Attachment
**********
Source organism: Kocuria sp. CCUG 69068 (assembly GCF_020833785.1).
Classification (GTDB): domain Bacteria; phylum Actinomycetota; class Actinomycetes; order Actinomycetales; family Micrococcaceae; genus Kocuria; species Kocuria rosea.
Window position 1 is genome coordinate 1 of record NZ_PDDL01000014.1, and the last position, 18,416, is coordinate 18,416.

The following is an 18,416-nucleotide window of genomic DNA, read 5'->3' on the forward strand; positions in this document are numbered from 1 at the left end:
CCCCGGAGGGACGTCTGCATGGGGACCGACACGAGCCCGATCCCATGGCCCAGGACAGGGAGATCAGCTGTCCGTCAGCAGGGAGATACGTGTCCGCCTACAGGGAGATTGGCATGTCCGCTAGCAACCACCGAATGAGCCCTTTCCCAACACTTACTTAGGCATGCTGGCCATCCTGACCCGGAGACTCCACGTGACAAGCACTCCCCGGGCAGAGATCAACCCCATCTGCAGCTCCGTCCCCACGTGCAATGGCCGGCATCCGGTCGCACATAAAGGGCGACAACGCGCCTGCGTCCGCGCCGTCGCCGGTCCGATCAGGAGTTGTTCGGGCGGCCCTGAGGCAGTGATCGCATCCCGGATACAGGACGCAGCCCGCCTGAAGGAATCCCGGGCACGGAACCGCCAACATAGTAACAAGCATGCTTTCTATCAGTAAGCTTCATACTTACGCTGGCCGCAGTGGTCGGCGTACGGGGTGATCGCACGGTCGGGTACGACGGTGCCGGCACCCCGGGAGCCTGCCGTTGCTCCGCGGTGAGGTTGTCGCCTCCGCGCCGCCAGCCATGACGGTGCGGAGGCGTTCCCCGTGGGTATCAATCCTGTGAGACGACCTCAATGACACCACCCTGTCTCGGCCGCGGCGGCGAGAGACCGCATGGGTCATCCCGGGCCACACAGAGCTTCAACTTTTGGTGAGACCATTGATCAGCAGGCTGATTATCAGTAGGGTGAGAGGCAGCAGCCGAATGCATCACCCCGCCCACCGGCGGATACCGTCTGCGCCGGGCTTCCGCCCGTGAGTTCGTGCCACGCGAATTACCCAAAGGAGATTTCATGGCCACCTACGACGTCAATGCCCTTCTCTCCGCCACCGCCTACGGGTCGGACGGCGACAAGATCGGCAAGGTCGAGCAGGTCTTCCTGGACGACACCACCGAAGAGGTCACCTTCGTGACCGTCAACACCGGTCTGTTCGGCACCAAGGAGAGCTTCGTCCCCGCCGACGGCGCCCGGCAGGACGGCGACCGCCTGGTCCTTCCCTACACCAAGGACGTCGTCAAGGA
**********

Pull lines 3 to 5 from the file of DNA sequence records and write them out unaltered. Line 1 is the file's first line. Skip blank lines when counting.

Window position 1 is genome coordinate 1 of record NZ_PDDL01000014.1, and the last position, 18,416, is coordinate 18,416.

The following is an 18,416-nucleotide window of genomic DNA, read 5'->3' on the forward strand; positions in this document are numbered from 1 at the left end:
CCCCGGAGGGACGTCTGCATGGGGACCGACACGAGCCCGATCCCATGGCCCAGGACAGGGAGATCAGCTGTCCGTCAGCAGGGAGATACGTGTCCGCCTACAGGGAGATTGGCATGTCCGCTAGCAACCACCGAATGAGCCCTTTCCCAACACTTACTTAGGCATGCTGGCCATCCTGACCCGGAGACTCCACGTGACAAGCACTCCCCGGGCAGAGATCAACCCCATCTGCAGCTCCGTCCCCACGTGCAATGGCCGGCATCCGGTCGCACATAAAGGGCGACAACGCGCCTGCGTCCGCGCCGTCGCCGGTCCGATCAGGAGTTGTTCGGGCGGCCCTGAGGCAGTGATCGCATCCCGGATACAGGACGCAGCCCGCCTGAAGGAATCCCGGGCACGGAACCGCCAACATAGTAACAAGCATGCTTTCTATCAGTAAGCTTCATACTTACGCTGGCCGCAGTGGTCGGCGTACGGGGTGATCGCACGGTCGGGTACGACGGTGCCGGCACCCCGGGAGCCTGCCGTTGCTCCGCGGTGAGGTTGTCGCCTCCGCGCCGCCAGCCATGACGGTGCGGAGGCGTTCCCCGTGGGTATCAATCCTGTGAGACGACCTCAATGACACCACCCTGTCTCGGCCGCGGCGGCGAGAGACCGCATGGGTCATCCCGGGCCACACAGAGCTTCAACTTTTGGTGAGACCATTGATCAGCAGGCTGATTATCAGTAGGGTGAGAGGCAGCAGCCGAATGCATCACCCCGCCCACCGGCGGATACCGTCTGCGCCGGGCTTCCGCCCGTGAGTTCGTGCCACGCGAATTACCCAAAGGAGATTTCATGGCCACCTACGACGTCAATGCCCTTCTCTCCGCCACCGCCTACGGGTCGGACGGCGACAAGATCGGCAAGGTCGAGCAGGTCTTCCTGGACGACACCACCGAAGAGGTCACCTTCGTGACCGTCAACACCGGTCTGTTCGGCACCAAGGAGAGCTTCGTCCCCGCCGACGGCGCCCGGCAGGACGGCGACCGCCTGGTCCTTCCCTACACCAAGGACGTCGTCAAGGA